Nuclear medicine is commonly used in a variety of diseases including heart disease, stress fractures, bone or joint pain. Nuclear medicine provides functional information for many organs of the body. It can provide early detection of many diseases before these are detected by conventional radiology, allowing for earlier treatment and better prognosis.
The majority of commonly performed nuclear medicine studies use a small amount of radioactive tracer called Technetium, which is injected into a vein (or swallowed, depending on the procedure). This tracer accumulates in the area of the body being examined, where it gives off gamma rays which can then be detected by the gamma camera.
Nuclear Medicine scans are safe, low dose and can vary in length.
You will receive specific instructions for the procedure you are having at the time of scheduling your appointment. Some examinations do require fasting and some may require ceasing medications.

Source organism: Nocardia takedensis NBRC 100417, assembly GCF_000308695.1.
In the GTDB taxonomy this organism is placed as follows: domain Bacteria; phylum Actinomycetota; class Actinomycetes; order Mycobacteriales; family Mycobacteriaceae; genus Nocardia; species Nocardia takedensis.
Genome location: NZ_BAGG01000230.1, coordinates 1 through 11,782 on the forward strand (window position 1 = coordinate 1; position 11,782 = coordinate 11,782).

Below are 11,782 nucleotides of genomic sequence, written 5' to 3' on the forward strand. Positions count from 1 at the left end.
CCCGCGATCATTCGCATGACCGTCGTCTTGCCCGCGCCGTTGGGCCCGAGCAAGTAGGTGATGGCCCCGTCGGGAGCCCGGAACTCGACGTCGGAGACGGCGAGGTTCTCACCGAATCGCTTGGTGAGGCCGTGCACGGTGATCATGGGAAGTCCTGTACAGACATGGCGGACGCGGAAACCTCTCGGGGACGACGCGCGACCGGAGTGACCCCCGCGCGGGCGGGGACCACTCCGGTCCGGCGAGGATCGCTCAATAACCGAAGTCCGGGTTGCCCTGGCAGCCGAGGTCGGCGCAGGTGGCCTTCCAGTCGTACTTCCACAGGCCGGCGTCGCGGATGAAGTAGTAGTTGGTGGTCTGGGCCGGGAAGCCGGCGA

Our Nuclear Medicine Technician will direct you into the required positions to obtain the best images. You will need to stay still when requested. The gamma camera may be positioned very close to your body but will not touch you.
Scanning time will depend on the specific nuclear medicine examination. Some tests take 30 minutes while others are several hours long or spread across a day or multiple days. You may be required to visit several times to complete the examination You will be advised of your exact appointment duration upon scheduling your appointment.
Our Nuclear Medicine Physician will review the images and issue a report. Once completed, the report will be sent electronically to your referring health professional.
This examination has no associated side effects. In rare cases, patients may experience an allergic reaction to the radioactive material.
This examination is not suitable for pregnant women. Breastfeeding mothers may undergo the procedure but will need to cease breastfeeding for 12 hours after the scan. Breast milk should be expressed & discarded during this period. Breastfeeding may resume after the 12 hours.
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